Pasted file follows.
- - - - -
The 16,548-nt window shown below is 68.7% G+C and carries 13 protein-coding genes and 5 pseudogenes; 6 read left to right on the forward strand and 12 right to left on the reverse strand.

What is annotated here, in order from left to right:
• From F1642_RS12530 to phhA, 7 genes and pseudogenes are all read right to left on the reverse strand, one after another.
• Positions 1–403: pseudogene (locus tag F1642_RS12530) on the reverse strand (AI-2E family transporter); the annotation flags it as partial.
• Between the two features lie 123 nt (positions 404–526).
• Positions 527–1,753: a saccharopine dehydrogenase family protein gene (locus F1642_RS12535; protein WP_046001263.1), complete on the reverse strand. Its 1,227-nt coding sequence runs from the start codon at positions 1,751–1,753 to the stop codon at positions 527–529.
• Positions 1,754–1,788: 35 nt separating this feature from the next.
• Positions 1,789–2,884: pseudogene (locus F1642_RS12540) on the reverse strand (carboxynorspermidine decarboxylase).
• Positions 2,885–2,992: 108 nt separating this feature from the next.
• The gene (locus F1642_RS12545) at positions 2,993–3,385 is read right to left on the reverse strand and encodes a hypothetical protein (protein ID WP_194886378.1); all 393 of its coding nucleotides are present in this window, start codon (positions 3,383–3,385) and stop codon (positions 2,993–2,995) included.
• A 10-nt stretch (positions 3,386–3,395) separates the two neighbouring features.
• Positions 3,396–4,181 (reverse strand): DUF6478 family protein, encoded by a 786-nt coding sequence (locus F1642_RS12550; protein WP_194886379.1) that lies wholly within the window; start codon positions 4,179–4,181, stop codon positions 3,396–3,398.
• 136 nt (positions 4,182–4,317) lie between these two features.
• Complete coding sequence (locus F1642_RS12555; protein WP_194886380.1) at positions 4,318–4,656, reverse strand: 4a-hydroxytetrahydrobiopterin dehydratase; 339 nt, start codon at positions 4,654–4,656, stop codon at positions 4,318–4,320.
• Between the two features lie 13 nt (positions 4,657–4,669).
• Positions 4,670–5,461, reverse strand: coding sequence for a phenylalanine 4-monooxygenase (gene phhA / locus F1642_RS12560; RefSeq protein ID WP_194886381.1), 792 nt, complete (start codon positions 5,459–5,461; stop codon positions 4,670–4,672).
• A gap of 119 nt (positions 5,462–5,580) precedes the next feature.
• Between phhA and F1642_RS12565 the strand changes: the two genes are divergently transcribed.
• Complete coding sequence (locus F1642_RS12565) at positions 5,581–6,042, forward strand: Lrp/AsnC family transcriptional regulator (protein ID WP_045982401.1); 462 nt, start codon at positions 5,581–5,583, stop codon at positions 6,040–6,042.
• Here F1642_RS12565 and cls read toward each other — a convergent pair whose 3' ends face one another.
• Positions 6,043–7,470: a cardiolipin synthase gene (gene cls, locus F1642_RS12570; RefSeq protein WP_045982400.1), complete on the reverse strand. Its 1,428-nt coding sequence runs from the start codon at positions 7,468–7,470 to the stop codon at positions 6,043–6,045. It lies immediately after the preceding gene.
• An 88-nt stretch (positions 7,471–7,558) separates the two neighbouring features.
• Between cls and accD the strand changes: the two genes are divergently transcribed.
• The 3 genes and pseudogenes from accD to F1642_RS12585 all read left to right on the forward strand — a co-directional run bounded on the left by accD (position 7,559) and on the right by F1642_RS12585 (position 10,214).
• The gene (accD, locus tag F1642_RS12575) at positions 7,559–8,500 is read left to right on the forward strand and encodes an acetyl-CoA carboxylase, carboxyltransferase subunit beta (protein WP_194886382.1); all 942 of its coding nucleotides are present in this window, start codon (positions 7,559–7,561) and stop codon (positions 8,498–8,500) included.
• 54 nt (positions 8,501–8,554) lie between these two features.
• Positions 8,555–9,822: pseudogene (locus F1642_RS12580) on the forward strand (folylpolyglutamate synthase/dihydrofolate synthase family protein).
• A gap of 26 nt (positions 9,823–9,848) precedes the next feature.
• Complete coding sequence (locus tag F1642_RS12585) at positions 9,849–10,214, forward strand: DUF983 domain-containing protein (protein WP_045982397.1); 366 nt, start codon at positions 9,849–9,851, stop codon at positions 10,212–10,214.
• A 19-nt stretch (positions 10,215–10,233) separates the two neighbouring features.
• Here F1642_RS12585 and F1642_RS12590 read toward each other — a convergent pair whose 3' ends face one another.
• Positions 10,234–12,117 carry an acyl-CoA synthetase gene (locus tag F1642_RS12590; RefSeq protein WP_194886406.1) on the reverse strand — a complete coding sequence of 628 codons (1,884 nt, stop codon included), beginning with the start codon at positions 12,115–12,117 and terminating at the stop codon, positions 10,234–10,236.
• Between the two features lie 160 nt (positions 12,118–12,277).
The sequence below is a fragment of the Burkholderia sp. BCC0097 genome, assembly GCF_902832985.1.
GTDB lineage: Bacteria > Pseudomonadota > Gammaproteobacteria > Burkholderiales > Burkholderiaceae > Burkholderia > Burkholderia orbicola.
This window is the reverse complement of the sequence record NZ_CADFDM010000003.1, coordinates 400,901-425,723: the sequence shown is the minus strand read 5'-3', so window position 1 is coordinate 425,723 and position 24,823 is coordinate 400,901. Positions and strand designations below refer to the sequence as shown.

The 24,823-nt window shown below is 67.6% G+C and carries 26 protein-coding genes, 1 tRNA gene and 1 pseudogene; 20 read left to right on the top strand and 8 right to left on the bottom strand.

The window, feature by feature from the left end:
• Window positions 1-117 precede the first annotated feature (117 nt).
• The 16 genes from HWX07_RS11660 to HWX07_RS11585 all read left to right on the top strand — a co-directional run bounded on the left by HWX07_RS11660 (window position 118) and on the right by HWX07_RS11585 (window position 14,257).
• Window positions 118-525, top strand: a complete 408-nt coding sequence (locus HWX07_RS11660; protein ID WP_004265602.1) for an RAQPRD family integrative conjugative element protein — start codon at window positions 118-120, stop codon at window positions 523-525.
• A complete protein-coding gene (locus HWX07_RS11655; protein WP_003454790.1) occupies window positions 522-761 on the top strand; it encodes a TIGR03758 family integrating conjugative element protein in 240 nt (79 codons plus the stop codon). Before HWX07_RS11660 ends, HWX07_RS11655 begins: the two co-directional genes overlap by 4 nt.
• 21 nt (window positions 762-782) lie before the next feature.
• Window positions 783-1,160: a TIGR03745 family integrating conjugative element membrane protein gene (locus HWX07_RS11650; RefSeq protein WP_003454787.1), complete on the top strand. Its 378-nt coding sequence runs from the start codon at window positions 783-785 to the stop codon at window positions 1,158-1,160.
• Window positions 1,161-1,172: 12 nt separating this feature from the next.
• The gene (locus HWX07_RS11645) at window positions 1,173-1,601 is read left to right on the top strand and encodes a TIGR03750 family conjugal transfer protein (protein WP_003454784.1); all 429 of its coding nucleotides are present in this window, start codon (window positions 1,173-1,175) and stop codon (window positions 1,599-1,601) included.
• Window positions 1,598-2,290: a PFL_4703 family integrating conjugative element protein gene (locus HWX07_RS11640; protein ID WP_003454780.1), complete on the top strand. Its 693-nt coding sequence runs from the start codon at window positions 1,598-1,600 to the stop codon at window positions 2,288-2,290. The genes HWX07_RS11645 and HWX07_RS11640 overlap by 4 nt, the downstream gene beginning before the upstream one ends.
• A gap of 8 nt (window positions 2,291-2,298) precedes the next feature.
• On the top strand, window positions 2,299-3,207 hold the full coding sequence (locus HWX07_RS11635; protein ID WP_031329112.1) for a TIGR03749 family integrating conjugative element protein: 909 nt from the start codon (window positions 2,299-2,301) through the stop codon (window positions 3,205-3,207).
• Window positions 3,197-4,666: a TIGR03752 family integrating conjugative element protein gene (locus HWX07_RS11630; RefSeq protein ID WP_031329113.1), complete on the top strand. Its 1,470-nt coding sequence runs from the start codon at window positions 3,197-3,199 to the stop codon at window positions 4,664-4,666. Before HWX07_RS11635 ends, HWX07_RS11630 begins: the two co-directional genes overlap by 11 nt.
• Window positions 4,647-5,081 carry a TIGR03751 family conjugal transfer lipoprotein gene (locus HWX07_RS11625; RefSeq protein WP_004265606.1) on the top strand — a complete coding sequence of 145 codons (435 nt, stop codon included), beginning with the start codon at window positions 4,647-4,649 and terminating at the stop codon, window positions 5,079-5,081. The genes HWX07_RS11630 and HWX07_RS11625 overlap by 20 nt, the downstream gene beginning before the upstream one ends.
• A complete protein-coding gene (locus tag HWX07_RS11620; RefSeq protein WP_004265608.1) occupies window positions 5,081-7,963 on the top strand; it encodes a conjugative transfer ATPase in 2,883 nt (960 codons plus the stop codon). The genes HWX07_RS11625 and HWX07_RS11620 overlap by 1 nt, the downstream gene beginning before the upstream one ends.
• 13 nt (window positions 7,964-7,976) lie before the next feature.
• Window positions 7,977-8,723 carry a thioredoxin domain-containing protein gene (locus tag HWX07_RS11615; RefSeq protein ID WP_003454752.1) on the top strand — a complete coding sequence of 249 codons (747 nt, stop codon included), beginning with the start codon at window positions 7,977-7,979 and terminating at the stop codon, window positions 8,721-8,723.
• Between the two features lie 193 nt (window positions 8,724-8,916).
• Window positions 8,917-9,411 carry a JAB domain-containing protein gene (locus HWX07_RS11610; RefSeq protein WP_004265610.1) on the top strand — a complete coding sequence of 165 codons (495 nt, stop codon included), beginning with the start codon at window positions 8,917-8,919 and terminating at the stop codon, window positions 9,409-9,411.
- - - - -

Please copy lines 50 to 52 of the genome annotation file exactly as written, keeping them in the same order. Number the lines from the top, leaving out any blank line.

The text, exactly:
• Window positions 3,197-4,666: a TIGR03752 family integrating conjugative element protein gene (locus HWX07_RS11630; RefSeq protein ID WP_031329113.1), complete on the top strand. Its 1,470-nt coding sequence runs from the start codon at window positions 3,197-3,199 to the stop codon at window positions 4,664-4,666. Before HWX07_RS11635 ends, HWX07_RS11630 begins: the two co-directional genes overlap by 11 nt.
• Window positions 4,647-5,081 carry a TIGR03751 family conjugal transfer lipoprotein gene (locus HWX07_RS11625; RefSeq protein WP_004265606.1) on the top strand — a complete coding sequence of 145 codons (435 nt, stop codon included), beginning with the start codon at window positions 4,647-4,649 and terminating at the stop codon, window positions 5,079-5,081. The genes HWX07_RS11630 and HWX07_RS11625 overlap by 20 nt, the downstream gene beginning before the upstream one ends.
• A complete protein-coding gene (locus tag HWX07_RS11620; RefSeq protein WP_004265608.1) occupies window positions 5,081-7,963 on the top strand; it encodes a conjugative transfer ATPase in 2,883 nt (960 codons plus the stop codon). The genes HWX07_RS11625 and HWX07_RS11620 overlap by 1 nt, the downstream gene beginning before the upstream one ends.